One of the market’s major anxieties has been that the gains we’ve experienced since the financial crisis were mostly artificially induced by monetary easing from central banks and that now, with the Federal Reserve (Fed) starting to raiseinterest rates, we are likely to see more volatility and pressures on the market.
The volatility certainly has come, but the market gains were, in fact, supported by underlying positive trends in one of the most important fundamental metrics of the markets we track: the cash dividends companies are paying to their shareholders.
The dividend yield is one valuation gauge for the market. At nearly 2.3%, as the S&P 500 Index was priced on February 29, 2016, this represents a level that had not been reached on a monthly basis going back as far as September 2009.1Back then, the S&P 500 had an index level just slightly above 1,000.
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At the end of February, the S&P 500 stood at 1,932, some 90% higher than in 2009. The fact that the dividend yield was at the same level means that aggregate dividends also rose approximately 90% over the period—or more than 10% per year.2
This shows that the gains in the market were not being artificially driven by Fed easing. Since September 2009, the market gains have been broadly in line with the dividend growth of the market.
While earnings deteriorated in aggregate in 2015, the median dividend growth for S&P 500 companies was still approximately 10%. While double-digit rates are unlikely to continue indefinitely, we can potentially see per share growth rates of 7%–8% continue. This is our expectation for dividend growth on the market over the next five years and longer.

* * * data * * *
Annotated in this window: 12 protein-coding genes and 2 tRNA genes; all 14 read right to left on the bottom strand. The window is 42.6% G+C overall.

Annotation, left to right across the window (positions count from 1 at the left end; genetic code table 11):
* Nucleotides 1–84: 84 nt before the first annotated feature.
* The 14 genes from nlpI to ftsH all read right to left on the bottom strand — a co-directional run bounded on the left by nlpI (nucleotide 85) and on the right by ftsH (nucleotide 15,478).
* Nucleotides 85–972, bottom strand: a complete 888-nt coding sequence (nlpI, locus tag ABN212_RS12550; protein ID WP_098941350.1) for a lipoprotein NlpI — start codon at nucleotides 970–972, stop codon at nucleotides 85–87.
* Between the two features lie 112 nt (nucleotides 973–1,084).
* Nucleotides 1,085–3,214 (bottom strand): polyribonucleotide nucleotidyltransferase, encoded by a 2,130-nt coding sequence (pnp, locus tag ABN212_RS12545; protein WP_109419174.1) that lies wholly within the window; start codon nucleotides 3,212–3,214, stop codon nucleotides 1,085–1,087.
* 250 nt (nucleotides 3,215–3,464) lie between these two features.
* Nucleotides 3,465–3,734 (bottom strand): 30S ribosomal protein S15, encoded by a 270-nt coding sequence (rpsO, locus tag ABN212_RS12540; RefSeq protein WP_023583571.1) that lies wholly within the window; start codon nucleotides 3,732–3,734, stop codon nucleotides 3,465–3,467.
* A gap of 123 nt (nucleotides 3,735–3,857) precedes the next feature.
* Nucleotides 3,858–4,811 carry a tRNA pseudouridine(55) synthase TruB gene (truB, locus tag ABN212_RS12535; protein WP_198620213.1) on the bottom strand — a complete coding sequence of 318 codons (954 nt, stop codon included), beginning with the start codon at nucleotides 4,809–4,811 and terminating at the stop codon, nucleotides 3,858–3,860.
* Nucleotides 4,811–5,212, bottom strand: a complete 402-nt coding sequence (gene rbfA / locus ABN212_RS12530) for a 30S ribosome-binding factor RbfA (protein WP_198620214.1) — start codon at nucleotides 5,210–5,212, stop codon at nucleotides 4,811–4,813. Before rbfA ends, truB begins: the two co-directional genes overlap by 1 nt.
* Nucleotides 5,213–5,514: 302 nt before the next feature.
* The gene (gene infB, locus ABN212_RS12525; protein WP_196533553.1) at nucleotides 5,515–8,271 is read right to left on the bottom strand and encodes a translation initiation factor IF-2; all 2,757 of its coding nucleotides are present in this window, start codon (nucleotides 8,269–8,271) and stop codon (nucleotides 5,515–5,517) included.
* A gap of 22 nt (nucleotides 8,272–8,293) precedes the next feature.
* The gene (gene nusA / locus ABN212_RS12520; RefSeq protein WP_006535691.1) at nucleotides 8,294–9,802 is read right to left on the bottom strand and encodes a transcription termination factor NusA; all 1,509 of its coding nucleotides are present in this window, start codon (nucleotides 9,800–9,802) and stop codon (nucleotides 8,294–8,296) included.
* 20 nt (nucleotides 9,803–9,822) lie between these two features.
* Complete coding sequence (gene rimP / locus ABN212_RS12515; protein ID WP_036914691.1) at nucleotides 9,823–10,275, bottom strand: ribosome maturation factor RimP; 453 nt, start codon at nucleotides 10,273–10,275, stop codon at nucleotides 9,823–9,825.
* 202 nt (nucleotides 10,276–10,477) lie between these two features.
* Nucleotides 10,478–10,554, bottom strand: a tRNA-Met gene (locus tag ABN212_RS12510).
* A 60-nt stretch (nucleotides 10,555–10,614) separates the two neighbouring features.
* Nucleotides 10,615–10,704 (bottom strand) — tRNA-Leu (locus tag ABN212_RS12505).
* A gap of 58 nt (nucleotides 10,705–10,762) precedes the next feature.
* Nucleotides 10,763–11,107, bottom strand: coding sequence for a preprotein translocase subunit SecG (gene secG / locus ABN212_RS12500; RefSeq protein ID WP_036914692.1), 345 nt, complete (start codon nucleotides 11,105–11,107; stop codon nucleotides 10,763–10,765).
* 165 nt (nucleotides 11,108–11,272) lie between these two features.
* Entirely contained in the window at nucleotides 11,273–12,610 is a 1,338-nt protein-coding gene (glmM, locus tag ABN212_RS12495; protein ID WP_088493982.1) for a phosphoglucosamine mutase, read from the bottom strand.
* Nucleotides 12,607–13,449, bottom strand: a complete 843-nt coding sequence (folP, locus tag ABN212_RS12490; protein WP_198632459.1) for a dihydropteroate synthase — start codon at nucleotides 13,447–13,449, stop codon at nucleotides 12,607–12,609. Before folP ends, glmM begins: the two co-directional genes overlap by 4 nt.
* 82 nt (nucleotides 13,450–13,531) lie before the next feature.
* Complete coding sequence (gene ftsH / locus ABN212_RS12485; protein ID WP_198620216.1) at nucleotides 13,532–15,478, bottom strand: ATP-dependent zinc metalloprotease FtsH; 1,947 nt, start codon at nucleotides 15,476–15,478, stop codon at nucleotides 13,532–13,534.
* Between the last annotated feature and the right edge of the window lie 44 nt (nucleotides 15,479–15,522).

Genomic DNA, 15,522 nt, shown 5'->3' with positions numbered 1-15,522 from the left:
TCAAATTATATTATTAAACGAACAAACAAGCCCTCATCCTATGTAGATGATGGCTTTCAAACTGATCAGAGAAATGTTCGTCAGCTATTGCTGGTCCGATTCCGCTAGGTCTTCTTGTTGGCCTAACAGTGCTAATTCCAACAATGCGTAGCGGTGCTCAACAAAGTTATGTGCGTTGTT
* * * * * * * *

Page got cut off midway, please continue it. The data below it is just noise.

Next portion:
When we focus on the dividend yield of 2.3% as a valuation guide, some investors quip that one can easily lose that dividend percentage in a single day with the market volatility—and that is, of course, true.
But the dividend yield and, importantly, the dividend growth of the market is what we believe will drive long-term returns. Just like this market was powered over the last six years by rising dividend trends, we see the underlying dividend trends and health as supportive for continued allocations to equities over the other competing asset classes.
The 10-year U.S. government bond yield today is just 1.73%,3 which implies an extremely low level of income potential for investors over the next 10 years. When we hear growing calls that this was just a Fed-induced rally, we go back to these dividend trends: they were absolutely a key fundamental driver, and it’s clear the market has not gotten more expensive against this key fundamental metric since September 2009.
1Sources: Professor Robert Shiller, Bloomberg, as of 2/29/16.
2Sources: Professor Robert Shiller, Bloomberg, with period from 9/30/09 to 2/29/16.
3Source: Bloomberg, with data as of 2/29/16.